Originally published in Castine Patriot, August 31, 2017 and Island Ad-Vantages, August 31, 2017 and The Weekly Packet, August 31, 2017
Local voices, global issues: Suzanne Massie, people and history of Russia
by Anne Berleant
In the sunlit dining room of Suzanne Massie’s East Blue Hill house—a “direct copy of Pushkin’s country,” she noted—Massie brings out a photo of her late husband, Seymour Papert, “just for inspiration,” noting “he was the only humanist I ever met in the computer world.”
Humans are Massie’s field, specifically the people of Russia, like the poet whom she met while touring Pavlovsk Palace, and then, because she seemed different from the average Western tourist, he asked her to come to his poetry reading that night.
“This was a very unusual happening. I think God had to do with it. You couldn’t think of it yourself, it was so far-fetched,” she said.
The year was 1968. The city was Leningrad. Massie was researching Nicholas II and his wife the Empress Alexandra, inspired by an unusual link: their son, and hers, were both born with hemophilia.
“When my son, at age 2, had a cerebral hemorrhage, I decided I had to do something difficult,” Massie said. “I heard quite by accident, in my little suburban development, [about] an adult education class on Russia. So I went. The teacher took one look at me and said, ‘You have a Russian soul.’”
At the time, Massie was a suburban wife who had turned down a Fulbright scholarship because travel expenses were not covered and because her Swiss diplomat father told her it was time to go to work. She became a researcher at Time Magazine, and then a photo editor at Life, in an era when photojournalists were “dripping in glamour, coming in with their trench coats and cigarettes.”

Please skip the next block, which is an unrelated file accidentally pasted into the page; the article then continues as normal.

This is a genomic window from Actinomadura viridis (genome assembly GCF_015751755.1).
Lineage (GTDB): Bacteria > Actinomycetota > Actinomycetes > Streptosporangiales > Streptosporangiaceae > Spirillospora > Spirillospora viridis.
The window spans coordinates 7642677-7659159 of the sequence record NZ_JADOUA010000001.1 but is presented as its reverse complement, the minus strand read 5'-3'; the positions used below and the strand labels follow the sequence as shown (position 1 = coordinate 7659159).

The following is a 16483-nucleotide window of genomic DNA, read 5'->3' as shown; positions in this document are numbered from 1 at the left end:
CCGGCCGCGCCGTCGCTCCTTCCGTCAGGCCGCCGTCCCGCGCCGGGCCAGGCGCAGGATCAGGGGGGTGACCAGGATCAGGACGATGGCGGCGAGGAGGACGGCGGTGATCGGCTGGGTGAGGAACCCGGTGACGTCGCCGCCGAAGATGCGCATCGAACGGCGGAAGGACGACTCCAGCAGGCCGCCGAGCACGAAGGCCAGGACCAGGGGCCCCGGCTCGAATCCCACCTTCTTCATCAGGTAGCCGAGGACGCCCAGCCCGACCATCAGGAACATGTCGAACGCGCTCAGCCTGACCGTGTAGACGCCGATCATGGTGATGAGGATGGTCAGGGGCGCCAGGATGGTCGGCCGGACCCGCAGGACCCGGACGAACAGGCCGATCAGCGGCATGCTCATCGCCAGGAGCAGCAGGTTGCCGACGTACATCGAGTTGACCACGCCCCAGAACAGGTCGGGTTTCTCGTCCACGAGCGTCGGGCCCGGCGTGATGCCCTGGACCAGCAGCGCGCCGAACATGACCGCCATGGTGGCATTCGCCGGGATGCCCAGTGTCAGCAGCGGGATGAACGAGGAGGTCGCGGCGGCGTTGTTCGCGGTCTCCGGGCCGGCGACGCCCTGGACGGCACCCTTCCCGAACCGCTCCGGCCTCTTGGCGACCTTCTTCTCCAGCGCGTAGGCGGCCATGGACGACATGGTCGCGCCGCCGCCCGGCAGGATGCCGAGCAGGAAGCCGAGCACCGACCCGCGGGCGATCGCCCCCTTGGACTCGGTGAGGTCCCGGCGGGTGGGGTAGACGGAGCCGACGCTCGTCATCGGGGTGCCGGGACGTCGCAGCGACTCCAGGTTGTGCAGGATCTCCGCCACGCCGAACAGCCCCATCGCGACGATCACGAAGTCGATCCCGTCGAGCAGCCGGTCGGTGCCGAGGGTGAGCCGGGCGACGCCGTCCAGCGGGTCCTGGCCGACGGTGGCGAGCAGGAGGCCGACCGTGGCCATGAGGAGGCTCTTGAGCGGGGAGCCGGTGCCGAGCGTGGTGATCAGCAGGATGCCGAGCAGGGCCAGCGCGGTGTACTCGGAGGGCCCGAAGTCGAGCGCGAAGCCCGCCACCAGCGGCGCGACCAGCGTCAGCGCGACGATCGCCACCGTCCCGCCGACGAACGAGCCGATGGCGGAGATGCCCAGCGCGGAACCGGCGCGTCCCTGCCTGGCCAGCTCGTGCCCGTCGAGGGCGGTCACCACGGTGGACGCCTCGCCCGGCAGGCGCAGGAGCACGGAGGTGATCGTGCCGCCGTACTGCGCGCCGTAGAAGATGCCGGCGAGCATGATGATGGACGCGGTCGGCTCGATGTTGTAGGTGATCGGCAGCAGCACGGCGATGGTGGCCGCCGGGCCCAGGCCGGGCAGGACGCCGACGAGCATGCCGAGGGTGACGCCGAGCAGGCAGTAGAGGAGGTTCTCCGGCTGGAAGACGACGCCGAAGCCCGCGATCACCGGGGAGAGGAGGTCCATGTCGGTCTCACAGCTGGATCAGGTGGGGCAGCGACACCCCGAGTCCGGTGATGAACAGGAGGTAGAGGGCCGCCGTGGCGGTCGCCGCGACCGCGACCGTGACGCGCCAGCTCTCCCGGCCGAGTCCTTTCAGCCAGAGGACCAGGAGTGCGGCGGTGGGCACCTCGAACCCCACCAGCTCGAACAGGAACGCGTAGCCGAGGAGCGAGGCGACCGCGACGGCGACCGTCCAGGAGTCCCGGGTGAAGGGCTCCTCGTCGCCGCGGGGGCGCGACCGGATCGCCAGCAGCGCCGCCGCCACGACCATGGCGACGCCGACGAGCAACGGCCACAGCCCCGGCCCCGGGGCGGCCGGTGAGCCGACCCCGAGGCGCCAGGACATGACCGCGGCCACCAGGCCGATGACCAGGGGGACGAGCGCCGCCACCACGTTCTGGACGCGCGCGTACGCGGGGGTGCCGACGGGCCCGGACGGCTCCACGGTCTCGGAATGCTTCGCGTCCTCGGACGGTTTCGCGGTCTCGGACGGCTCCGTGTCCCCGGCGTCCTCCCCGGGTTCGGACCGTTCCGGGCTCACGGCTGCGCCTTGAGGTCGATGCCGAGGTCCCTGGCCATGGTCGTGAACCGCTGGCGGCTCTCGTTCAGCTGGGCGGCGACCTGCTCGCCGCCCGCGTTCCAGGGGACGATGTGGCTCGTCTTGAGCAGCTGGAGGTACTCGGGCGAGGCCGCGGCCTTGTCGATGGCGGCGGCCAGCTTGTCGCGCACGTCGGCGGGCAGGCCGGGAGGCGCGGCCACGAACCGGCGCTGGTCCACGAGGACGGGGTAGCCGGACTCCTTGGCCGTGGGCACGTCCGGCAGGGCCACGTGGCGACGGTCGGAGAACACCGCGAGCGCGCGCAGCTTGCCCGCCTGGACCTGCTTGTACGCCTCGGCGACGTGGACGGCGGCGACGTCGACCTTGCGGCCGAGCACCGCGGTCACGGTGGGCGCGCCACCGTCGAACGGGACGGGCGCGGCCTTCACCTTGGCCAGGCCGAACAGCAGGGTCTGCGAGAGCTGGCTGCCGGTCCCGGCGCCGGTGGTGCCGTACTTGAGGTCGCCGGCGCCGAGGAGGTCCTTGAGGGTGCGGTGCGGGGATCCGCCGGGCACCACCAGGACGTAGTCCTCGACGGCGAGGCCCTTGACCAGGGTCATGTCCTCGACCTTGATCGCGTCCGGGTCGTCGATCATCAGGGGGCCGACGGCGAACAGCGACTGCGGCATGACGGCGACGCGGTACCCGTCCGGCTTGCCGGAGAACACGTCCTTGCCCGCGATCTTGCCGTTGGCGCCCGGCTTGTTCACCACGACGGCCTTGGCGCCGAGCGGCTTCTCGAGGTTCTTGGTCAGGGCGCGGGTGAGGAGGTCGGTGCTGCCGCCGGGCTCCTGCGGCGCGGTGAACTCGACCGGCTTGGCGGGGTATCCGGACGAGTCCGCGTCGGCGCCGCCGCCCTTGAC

Her first trip to Leningrad in 1968 came at a time when individual foreign visitors were allowed only three days in each Russian city.
“It was dark, there was no food, it was a terrible, terrible time,” for the Russian people, she said.
The Russian poet took her to hear his poems and translations of the English poet Byron, and then invited us to his “shabby, communal basement apartment” next to the Winter Palace.
“After that day, all I wanted to do was go back,” she said. “It started with my love affair, not with a person, but a city.”
After traveling between Paris and Leningrad for four years, where she assisted the hemophilia community by bringing in much-needed medicine, her Russian visa was revoked.
“Why? In Russia there are no whys. Only Western people ask for reasons. But I knew I would go back,” she said.
Unable to visit, Massie wrote, publishing Land of the Firebird: The Beauty of Old Russia in 1980, now in its 24th printing, as she kept working her connections to return to Leningrad.
In 1983, Russia allowed her back in.
In 1984, she had her first meeting with President Reagan, who wanted to hear about the Russian people, as he and Soviet Union President Mikhail Gorbachev began to work towards warming Cold War relations.
“This, 1983 and 1984, was the worst period of the Cold War. I was determined to do something,” she said.